An extract taken from A Season in the Red by Jamie Jackson, chronicles the eventful end to Louis van Gaal’s first transfer window as Manchester United Manager.
Transfer deadline day is like the opening scene of a high concept flick called The Radamel Falcao Incident that stars a gorgeous-looking Colombian footballer who jets into North West England with magic in his boots and Lazarus in his eyes to make Manchester United rise again. Following Ángel Di María’s arrival, the superstar striker becomes the second Galactico and confirms this new era of blockbuster footballers at the club. Falcao costs £6 million for a season-long loan from Monaco, plus £10 million in wages. That makes a cool £16 million, or £2 million more than Daley Blind’s permanent transfer fee when he lands on 1 September. From the moment the terroriser of defences with sleek black Tarzan hair and matinée-idol looks touches down in Manchester later than scheduled at around 5 p.m. on 1 September, there is a new sensation in town. There is a belief that after four winless matches Louis van Gaal’s team is at last ready for lift-off. Falcao is to be paid £190,000 a week and this is apparently tax-free. As United deny matching his net take-home of £10 million a year, Monaco may be agreeing to pay the fifty per cent tax that ensures the centre-forward suffers no loss of earnings.
Given the awful start to Van Gaal’s tenure, here is a statement of intent. The feelings are mutual. Falcao cannot wait to become the main man in the script that is being written for him. This would never have happened under David Moyes. His marquee signing was Marouane Fellaini: even in the hair-stakes the bushy follicles of the Belgian cannot compete with the Vidal Sassoon smoothness of the Colombian’s barnet. But the drama! The intrigue! Flying in late! Touching down! An hour after scheduled! The megastar salary of £10 million net! The sheer last-minute seat-of-the-pants, high-rolling, big-dipper thrill of it all! For a prologue, this opening scene is irresistible. This promises to be a smash-hit of a movie whether the twenty-eight-year-old succeeds or not. And Radamel Falcao Garcia Zárate does not disappoint. Manchester United is never dull and the former Lanceros Boyaca, River Plate, FC Porto, Atletico Madrid and Monaco predator is perfect casting for English football’s Hollywood of the North.
Yet the context, the sub-text, the backstory, is that Falcao is also a bit of a punt from United. The Colombian is tentative, nervous even, due to the serious knee injury he suffered last January and which ruled him out of the World Cup. Having been offered to Manchester City, Arsenal and just about every high-ranking club in Europe, only United made a serious play for him. He will prove a nice guy, popular among his team-mates and one of the few players who will offer a wave to strangers at the Aon Training Complex as he drives around in his white 4×4. But on the playing side, something is missing that Falcao spends all season trying to locate. His arrival, however, is further evidence for those who foresee the beginning of the end for a trumpeted youth policy last spied in vigorous health at Old Trafford on 6 May. Then, Ryan Giggs, the interim manager, gave full debuts to James Wilson, eighteeen, and Tom Lawrence, twenty, in the 3–1 defeat of Hull City. Indeed, Wilson scored twice. Van Gaal, though, has a proud record of harnessing potential. Edgar Davids, Patrick Kluivert, Xavi, Toni Kroos, Thomas Müller . . . the list of stars of the recent and current European scene developed by the Dutchman is longer than United’s search for a decent central midfielder.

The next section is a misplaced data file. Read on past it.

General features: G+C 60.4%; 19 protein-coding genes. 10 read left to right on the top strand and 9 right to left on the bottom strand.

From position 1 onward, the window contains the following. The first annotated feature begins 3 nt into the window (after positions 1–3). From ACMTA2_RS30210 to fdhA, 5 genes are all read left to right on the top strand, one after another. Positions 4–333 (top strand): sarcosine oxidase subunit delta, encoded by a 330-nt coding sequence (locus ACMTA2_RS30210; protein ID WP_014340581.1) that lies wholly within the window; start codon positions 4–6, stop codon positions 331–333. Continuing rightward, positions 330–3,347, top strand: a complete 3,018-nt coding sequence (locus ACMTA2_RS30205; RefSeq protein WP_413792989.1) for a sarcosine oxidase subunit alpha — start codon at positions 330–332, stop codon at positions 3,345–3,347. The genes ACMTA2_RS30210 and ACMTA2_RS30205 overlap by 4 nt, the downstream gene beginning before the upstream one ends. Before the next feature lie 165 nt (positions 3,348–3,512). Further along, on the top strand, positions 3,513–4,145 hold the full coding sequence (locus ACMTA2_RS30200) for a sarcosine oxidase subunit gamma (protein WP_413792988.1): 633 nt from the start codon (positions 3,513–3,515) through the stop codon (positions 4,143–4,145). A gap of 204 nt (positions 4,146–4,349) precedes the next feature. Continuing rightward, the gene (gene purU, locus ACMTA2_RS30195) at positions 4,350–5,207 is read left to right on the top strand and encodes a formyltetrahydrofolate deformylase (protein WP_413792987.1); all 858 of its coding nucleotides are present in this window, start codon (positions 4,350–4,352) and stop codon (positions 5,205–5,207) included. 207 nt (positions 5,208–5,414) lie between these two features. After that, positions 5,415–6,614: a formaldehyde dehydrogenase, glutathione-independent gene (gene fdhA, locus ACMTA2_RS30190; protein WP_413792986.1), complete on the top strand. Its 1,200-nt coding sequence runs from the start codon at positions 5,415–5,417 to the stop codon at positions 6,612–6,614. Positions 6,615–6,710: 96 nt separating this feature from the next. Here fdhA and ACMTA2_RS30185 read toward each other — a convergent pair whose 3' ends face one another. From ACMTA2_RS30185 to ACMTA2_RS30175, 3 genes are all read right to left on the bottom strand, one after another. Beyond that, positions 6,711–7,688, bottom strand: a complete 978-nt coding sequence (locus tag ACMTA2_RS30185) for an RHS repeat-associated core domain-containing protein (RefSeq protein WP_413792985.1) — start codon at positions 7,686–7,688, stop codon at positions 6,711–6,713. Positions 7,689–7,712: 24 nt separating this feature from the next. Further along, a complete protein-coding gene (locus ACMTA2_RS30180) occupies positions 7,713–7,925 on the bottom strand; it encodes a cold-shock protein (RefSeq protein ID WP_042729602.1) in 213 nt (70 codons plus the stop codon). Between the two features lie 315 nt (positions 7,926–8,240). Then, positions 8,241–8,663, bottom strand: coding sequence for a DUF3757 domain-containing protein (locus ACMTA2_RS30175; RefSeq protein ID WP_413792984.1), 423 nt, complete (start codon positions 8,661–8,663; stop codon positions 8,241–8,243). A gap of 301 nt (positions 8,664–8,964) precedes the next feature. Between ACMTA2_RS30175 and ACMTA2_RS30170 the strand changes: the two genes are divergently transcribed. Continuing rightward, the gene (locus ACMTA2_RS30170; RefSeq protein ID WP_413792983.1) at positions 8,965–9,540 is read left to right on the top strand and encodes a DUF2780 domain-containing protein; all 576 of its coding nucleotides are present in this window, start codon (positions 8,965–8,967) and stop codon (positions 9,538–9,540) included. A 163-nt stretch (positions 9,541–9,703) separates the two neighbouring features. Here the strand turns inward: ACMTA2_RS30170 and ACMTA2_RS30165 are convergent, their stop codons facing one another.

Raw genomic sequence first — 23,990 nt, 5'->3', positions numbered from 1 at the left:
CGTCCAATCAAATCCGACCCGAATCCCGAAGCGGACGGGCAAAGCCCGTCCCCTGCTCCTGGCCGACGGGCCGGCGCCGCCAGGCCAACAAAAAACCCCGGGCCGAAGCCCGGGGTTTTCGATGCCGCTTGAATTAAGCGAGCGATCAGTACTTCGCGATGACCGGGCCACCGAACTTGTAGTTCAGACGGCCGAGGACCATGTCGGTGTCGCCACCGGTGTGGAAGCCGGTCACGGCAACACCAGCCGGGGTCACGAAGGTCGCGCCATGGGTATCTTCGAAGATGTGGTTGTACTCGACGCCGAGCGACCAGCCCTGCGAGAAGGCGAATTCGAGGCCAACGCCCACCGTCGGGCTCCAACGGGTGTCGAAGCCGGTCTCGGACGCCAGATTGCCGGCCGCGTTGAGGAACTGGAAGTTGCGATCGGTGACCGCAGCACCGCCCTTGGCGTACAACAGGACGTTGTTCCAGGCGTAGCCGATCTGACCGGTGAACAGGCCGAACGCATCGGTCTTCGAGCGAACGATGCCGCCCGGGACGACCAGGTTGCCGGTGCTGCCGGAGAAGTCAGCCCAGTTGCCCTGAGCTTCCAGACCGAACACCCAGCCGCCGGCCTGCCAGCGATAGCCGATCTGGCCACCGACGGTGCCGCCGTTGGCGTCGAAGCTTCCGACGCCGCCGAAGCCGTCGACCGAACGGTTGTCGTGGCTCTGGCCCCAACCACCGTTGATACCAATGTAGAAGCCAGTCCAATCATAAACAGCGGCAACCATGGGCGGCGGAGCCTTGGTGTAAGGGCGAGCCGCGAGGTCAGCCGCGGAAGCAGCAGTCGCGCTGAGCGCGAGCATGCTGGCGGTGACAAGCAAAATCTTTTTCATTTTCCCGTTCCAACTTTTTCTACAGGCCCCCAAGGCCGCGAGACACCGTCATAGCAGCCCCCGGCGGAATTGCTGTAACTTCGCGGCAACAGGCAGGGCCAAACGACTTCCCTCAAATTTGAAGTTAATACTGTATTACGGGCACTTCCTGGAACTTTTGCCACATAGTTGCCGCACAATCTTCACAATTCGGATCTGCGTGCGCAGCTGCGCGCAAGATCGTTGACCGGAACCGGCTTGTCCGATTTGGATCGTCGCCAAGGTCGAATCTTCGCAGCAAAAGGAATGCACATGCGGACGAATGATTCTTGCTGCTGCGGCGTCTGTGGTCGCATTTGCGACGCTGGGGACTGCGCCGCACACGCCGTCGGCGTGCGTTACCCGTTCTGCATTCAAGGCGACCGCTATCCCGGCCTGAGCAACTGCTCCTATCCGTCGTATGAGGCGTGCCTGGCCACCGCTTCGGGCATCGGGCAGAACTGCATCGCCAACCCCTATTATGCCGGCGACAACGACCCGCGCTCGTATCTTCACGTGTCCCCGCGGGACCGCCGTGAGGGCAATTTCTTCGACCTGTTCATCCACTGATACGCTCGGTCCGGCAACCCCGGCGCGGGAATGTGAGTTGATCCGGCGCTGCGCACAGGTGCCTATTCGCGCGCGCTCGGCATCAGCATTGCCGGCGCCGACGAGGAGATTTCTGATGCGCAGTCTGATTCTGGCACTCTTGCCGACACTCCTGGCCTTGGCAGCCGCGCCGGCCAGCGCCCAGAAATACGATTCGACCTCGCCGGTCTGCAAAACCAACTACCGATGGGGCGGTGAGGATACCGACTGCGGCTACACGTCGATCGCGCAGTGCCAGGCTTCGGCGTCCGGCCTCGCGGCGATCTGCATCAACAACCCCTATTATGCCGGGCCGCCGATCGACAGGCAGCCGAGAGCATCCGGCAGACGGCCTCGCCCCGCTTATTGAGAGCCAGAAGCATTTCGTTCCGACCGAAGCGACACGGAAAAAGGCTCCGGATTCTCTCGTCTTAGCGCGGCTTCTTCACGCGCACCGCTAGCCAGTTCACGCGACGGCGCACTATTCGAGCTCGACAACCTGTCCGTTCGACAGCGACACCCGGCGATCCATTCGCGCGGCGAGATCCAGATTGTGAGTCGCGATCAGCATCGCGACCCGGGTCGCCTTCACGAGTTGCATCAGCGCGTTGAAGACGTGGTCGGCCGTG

But does the £150 million-plus acquisitions of Di María, Falcao, Marcos Rojo, Luke Shaw, Ander Herrera and Blind not inform everyone what Van Gaal thinks of the current crop of United’s young thrusters? Or will Falcao, Di María and the rest of the new gang of six go the same way as the £37.1-million Juan Mata and the £27.5-million Marouane Fellaini to make it more than £200 million splurged on players still to make their presence known? Maybe these are the wrong questions. Maybe what needs to be asked is what chance do Radamel Falcao, Ángel Di María, Marcos Rojo, Luke Shaw, Daley Blind, Ander Herrera, Juan Mata, Marouane Fellaini, Wayne Rooney, Robin van Persie, Phil Jones, Chris Smalling, Ashley Young, David de Gea and the rest have if first of all they are having their grey matter realigned to override the high-functioning instinct that has driven their talent to the zenith of their profession? After nil victories from the opening four matches one answer may be ‘less than zero’, especially as one growing theory is that Louis van Gaal’s playing corps may not have the requisite grey matter. This was a question Van Gaal bridled at outside Turf Moor when it was posed. Now is the time to wait and see. At least Van Gaal has managed to bring in six players, a six hundred per cent increase on the sole footballer signed under David Moyes, twelve months ago.